Drug and Alcohol Rehabilitation: Liver Dysfunction and Phosphatidylinositol-3-Kinase Signalling in Early Sepsis: Experimental Studies in Rodent Models of Peritonitis.

Liver dysfunction and phosphatidylinositol-3-kinase signalling in early sepsis: experimental studies in rodent models of peritonitis.

Filed under: Drug and Alcohol Rehabilitation

PLoS Med. 2012 Nov; 9(11): e1001338
Recknagel P, Gonnert FA, Westermann M, Lambeck S, Lupp A, Rudiger A, Dyson A, Carré JE, Kortgen A, Krafft C, Popp J, Sponholz C, Fuhrmann V, Hilger I, Claus RA, Riedemann NC, Wetzker R, Singer M, Trauner M, Bauer M

Hepatic dysfunction and jaundice are traditionally viewed as late features of sepsis and portend poor outcomes. We hypothesized that changes in liver function occur early in the onset of sepsis, yet pass undetected by standard laboratory tests.In a long-term rat model of faecal peritonitis, biotransformation and hepatobiliary transport were impaired, depending on subsequent disease severity, as early as 6 h after peritoneal contamination. Phosphatidylinositol-3-kinase (PI3K) signalling was simultaneously induced at this time point. At 15 h there was hepatocellular accumulation of bilirubin, bile acids, and xenobiotics, with disturbed bile acid conjugation and drug metabolism. Cholestasis was preceded by disruption of the bile acid and organic anion transport machinery at the canalicular pole. Inhibitors of PI3K partially prevented cytokine-induced loss of villi in cultured HepG2 cells. Notably, mice lacking the PI3K? gene were protected against cholestasis and impaired bile acid conjugation. This was partially confirmed by an increase in plasma bile acids (e.g., chenodeoxycholic acid [CDCA] and taurodeoxycholic acid [TDCA]) observed in 48 patients on the day severe sepsis was diagnosed; unlike bilirubin (area under the receiver-operating curve: 0.59), these bile acids predicted 28-d mortality with high sensitivity and specificity (area under the receiver-operating curve: CDCA: 0.77; TDCA: 0.72; CDCA+TDCA: 0.87).Liver dysfunction is an early and commonplace event in the rat model of sepsis studied here; PI3K signalling seems to play a crucial role. All aspects of hepatic biotransformation are affected, with severity relating to subsequent prognosis. Detected changes significantly precede conventional markers and are reflected by early alterations in plasma bile acids. These observations carry important implications for the diagnosis of liver dysfunction and pharmacotherapy in the critically ill. Further clinical work is necessary to extend these concepts into clinical practice. Please see later in the article for the Editors’ Summary.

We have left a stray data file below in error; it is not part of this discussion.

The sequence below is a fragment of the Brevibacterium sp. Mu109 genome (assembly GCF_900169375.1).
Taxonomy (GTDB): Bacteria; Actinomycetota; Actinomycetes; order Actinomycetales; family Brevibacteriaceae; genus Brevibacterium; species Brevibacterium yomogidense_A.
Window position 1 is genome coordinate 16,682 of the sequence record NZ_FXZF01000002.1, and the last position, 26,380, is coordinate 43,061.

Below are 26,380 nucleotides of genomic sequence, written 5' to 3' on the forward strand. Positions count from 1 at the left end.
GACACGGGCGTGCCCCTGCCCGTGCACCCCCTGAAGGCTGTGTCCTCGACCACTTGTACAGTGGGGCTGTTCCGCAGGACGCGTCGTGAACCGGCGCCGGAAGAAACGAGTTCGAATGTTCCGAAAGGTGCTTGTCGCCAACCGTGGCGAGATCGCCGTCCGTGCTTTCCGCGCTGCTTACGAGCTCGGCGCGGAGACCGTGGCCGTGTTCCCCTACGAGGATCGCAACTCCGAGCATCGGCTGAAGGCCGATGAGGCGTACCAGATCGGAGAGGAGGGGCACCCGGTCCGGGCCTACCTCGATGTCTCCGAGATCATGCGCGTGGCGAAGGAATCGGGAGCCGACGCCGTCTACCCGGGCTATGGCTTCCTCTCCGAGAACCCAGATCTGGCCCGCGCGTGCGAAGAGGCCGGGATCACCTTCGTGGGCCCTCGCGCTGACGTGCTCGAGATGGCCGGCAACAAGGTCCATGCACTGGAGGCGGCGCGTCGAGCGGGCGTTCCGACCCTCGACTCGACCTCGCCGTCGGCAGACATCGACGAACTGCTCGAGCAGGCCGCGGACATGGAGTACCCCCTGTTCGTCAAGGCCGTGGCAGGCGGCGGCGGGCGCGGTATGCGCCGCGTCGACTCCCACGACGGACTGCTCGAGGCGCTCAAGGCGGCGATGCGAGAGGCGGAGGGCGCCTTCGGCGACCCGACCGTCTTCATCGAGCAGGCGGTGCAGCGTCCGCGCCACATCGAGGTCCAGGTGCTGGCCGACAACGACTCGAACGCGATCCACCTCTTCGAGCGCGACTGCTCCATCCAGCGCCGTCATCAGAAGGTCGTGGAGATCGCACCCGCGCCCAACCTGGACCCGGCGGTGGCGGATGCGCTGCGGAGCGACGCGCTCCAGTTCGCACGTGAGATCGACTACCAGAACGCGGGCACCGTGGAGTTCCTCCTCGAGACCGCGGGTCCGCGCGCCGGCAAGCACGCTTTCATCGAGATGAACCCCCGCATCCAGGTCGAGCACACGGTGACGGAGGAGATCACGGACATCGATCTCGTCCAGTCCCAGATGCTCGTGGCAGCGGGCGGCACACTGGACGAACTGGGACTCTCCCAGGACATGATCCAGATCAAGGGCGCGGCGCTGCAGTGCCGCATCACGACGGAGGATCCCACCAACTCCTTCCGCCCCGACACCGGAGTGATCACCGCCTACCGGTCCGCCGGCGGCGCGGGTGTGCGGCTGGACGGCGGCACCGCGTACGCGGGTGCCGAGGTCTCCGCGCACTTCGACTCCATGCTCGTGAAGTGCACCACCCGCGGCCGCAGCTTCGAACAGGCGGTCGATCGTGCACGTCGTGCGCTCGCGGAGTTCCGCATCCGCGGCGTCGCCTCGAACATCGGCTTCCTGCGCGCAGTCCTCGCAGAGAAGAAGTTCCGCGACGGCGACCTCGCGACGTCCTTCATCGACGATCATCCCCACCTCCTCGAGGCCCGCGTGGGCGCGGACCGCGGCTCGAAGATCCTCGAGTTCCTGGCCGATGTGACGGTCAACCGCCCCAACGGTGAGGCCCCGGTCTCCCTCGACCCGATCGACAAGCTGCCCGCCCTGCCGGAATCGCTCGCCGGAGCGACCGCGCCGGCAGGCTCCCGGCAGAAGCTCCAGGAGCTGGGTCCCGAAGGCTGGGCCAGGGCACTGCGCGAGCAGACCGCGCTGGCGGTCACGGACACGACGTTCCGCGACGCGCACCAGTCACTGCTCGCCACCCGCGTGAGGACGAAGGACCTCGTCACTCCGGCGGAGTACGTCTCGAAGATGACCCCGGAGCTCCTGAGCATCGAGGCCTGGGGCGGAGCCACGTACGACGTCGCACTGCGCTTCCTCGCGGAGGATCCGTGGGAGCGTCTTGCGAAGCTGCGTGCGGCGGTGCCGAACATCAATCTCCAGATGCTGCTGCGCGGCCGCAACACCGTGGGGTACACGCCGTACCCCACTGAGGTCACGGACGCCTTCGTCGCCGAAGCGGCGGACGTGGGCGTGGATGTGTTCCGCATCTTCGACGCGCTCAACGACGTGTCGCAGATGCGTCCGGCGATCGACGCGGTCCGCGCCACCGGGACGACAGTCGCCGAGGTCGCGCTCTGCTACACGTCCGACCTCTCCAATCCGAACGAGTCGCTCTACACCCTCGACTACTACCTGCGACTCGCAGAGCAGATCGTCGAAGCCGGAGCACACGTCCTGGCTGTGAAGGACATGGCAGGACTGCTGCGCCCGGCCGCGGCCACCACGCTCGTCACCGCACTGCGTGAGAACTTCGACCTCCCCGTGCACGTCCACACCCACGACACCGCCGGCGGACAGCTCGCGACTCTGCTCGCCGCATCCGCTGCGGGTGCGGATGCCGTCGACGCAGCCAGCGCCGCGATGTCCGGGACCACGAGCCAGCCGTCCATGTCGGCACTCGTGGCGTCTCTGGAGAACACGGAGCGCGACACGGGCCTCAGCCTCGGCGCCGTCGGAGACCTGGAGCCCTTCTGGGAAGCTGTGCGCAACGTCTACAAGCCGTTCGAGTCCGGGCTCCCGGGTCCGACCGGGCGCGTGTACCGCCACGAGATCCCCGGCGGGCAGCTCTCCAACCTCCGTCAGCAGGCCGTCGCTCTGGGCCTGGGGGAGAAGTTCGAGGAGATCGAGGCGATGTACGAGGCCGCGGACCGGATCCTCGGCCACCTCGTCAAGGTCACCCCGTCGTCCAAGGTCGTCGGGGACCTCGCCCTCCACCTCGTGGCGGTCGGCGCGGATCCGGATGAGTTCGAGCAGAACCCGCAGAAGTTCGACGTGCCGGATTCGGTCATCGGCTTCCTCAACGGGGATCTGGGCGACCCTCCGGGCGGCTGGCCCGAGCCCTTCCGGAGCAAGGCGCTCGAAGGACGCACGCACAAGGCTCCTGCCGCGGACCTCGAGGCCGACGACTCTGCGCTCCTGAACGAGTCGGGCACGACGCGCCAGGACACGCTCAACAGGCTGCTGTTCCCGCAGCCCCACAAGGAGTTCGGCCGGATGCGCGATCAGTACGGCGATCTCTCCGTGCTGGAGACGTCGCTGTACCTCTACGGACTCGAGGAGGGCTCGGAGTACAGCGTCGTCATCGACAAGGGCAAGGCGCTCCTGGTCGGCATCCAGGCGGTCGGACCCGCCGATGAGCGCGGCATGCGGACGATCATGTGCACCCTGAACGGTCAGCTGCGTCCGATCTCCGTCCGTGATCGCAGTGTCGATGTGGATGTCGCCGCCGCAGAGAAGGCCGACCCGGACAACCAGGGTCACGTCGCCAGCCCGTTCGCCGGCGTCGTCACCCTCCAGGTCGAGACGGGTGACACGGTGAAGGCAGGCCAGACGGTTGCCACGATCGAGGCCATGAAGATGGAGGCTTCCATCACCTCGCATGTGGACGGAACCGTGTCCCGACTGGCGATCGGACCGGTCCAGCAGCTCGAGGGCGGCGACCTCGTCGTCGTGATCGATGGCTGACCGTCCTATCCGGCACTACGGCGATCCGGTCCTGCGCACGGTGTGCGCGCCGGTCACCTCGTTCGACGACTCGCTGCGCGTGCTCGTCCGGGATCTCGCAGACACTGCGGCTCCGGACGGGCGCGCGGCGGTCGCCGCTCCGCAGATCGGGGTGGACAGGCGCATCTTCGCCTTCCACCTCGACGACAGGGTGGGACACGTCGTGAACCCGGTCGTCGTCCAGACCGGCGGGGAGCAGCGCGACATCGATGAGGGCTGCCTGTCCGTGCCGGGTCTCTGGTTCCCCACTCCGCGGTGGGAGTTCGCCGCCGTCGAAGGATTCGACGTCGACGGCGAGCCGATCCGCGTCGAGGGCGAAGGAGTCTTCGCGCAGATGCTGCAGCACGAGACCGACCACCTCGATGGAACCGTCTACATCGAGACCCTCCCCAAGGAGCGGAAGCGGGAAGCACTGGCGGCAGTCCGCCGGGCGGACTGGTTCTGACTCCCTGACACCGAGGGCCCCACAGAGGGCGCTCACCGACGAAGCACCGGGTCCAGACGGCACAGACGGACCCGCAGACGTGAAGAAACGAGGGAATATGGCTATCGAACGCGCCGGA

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Mometasone implant for chronic rhinosinusitis.

Filed under: Drug and Alcohol Rehabilitation

Med Devices (Auckl). 2012; 5: 75-80
Wei CC, Kennedy DW